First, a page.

Welfare Rights: ‘why the Saving Gateway gets my vote’

Gary Vaux admires the government’s Saving Gateway scheme aimed at low income savers

What would be your reaction if you could get 50% interest on your savings over a two-year period? That tempting deal will soon be available to many social work clients (and even some social care staff) once the government’s Saving Gateway scheme is launched later in 2010.

Saving Gateway is a savings account that will be provided by banks and building societies as well as approved credit unions and the Post Office. The aim is to kick-start a saving habit among working-age people (16+) with lower incomes, and to promote financial inclusion. The big news is that for every £1 saved into a Saving Gateway account, the government will, after two years, contribute 50p. Up to £25 can be saved each month for those two years.

People can access the Saving Gateway if they are claiming income support; jobseeker’s allowance; incapacity benefit; employment and support allowance; severe disablement allowance (now abolished but there are some claimants still getting it); tax credits (with an income below £16,040), or carer’s allowance

All eligible people (as many as eight million UK citizens) will be sent an invitation pack containing:

• A letter of eligibility: this is a letter from HMRC that the prospective saver can take into any approved organisation to open their account. These letters will be valid for three months.

• A list of providers: a list of financial institutions that will be providing Saving Gateway accounts.

• An information leaflet: this will explain all about the accounts and how they work

Advice providers and intermediaries such as social workers will have a major role in ensuring that people are aware of, understand and are able to take up the accounts. HMRC anticipates that participating advice providers and intermediaries will perform two key roles: supporting providers and signposting potential savers.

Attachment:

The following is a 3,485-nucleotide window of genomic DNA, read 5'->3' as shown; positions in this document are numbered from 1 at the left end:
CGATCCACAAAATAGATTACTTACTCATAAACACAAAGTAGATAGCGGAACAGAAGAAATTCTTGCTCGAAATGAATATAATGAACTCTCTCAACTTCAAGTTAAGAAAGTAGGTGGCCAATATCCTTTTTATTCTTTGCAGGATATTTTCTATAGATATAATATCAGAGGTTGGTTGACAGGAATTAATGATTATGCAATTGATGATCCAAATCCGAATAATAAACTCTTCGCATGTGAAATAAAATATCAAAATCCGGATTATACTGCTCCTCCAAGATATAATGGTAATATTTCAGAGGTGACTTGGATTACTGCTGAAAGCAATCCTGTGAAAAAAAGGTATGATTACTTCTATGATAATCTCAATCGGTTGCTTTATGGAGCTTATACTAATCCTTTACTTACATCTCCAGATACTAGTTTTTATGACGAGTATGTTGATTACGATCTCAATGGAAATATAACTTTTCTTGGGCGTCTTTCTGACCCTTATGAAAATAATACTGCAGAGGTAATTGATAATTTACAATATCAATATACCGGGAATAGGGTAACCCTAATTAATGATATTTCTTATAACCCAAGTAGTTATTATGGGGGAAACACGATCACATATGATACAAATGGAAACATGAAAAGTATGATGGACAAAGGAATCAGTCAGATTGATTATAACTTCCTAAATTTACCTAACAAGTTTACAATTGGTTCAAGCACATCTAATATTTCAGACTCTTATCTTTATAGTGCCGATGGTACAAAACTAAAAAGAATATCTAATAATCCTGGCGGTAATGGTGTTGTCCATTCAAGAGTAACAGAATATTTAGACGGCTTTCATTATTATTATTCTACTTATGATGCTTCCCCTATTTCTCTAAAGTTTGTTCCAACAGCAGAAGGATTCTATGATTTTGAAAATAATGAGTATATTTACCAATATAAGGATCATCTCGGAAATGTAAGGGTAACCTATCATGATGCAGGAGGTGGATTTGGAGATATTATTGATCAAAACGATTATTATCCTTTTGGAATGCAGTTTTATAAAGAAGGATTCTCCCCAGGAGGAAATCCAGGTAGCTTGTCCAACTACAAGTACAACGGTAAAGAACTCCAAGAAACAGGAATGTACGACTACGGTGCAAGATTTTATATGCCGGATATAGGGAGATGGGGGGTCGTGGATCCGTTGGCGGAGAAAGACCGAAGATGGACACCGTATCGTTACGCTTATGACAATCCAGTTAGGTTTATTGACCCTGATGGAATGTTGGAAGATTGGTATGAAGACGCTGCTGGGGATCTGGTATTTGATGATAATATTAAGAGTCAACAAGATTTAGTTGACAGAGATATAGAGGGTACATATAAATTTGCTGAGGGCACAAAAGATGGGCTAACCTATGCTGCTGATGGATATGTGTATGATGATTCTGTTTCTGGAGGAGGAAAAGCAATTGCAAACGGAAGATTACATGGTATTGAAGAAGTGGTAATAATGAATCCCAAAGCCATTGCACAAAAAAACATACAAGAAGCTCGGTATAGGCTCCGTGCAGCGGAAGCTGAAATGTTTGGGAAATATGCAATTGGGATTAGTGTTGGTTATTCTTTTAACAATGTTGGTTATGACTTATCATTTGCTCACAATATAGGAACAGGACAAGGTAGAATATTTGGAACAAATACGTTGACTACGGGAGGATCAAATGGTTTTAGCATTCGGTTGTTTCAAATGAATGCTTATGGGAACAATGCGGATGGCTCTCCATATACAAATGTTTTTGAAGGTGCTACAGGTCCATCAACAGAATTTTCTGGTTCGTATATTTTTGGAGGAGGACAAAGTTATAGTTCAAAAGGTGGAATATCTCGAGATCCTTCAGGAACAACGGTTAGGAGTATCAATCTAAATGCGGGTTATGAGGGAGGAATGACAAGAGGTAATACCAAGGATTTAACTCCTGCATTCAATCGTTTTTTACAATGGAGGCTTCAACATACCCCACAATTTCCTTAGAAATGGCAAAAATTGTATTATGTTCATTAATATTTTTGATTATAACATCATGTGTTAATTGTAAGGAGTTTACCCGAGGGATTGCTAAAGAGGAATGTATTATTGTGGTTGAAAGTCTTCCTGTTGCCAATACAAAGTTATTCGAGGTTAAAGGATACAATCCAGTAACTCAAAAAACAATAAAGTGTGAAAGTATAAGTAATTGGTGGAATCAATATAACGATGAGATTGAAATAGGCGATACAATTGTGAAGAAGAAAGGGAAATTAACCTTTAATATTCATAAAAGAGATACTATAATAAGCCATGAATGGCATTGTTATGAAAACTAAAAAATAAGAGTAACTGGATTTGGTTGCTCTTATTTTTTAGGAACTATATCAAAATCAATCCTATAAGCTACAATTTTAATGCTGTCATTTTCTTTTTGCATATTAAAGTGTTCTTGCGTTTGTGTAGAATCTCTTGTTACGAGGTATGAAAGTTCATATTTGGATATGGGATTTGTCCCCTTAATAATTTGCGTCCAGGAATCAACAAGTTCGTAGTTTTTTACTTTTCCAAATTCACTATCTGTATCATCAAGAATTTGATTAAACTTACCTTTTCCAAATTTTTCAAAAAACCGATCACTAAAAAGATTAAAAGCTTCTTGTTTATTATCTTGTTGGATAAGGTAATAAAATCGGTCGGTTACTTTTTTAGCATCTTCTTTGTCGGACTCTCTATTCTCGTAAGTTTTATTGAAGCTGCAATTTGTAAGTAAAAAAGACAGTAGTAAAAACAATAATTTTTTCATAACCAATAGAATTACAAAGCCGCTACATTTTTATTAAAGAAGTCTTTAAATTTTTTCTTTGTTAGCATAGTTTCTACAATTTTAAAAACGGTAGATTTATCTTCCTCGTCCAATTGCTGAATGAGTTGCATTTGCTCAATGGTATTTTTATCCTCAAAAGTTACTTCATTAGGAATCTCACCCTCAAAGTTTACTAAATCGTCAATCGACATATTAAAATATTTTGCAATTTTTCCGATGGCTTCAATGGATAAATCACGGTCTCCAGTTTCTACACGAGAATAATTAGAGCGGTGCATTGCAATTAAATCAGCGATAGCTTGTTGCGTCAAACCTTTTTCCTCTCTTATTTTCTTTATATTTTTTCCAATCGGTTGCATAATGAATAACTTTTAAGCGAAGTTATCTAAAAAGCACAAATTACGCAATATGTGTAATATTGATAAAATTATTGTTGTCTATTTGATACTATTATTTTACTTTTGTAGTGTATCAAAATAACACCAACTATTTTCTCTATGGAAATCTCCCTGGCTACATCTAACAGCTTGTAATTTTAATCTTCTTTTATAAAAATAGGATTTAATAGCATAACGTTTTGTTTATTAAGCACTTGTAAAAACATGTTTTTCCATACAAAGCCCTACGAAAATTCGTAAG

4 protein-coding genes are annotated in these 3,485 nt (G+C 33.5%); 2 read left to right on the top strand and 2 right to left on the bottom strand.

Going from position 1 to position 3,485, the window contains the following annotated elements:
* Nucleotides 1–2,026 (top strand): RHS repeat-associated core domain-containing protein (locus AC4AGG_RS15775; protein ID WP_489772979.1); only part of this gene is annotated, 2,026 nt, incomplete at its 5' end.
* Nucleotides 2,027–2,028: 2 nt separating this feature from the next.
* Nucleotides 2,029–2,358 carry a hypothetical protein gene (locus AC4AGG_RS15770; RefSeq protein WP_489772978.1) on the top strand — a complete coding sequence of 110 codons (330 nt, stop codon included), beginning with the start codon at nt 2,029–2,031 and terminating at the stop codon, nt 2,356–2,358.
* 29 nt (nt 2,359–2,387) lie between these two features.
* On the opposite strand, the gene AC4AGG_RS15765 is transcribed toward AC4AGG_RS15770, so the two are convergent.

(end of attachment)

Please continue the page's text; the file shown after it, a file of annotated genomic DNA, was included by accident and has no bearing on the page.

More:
Many of those who will be opening Saving Gateway accounts will never have had a savings account, and indeed some may not have had a bank account. It is likely that these people will need some extra support in considering opening an account and in maintaining their accounts. This will be especially true where issues of capacity arise. They may also need help at the end of the account’s life to decide what to do next with the money saved.

Social care organisations will also have a role to play in signposting potential savers to where they can find further information about the Saving Gateway. These organisations are likely to include charities, community groups, housing associations, councils and other government departments, which the eligible population come into contact with on a regular basis.

HMRC is preparing an intermediaries’ toolkit, including a training manual, posters and ready-reckoners. The full kit will be available to download in time for Saving Gateway’s launch.

HMRC is trying to deliver the IT to enable the Saving Gateway by April 2010 (and remind me again when the election is due?).

Naturally – it’s not all wonderful news because the list of eligible participants could exclude many young people aged under 25 who are in low-paid employment (surely a key target group). They won’t be getting a qualifying benefit and they are excluded from tax credits unless they are disabled or have a child.

But nevertheless, the scheme has major plus-points and it will be worthwhile local authorities looking at how to make best use of it for service users. It could be especially valuable for care leavers for example – if the local authority saves £600 for them over a two-year period from age 16, that gives them a £900 lumpsum at 18.

Click here for more information,  and you can also email for information

The stakeholder relations manager for this project, incidentally, is the wonderfully-named John Pay.

Gary Vaux is head of money advice at Hertfordshire Council. He cannot offer advice by telephone or email. Comments for him should be emailed to Mithran Samuel

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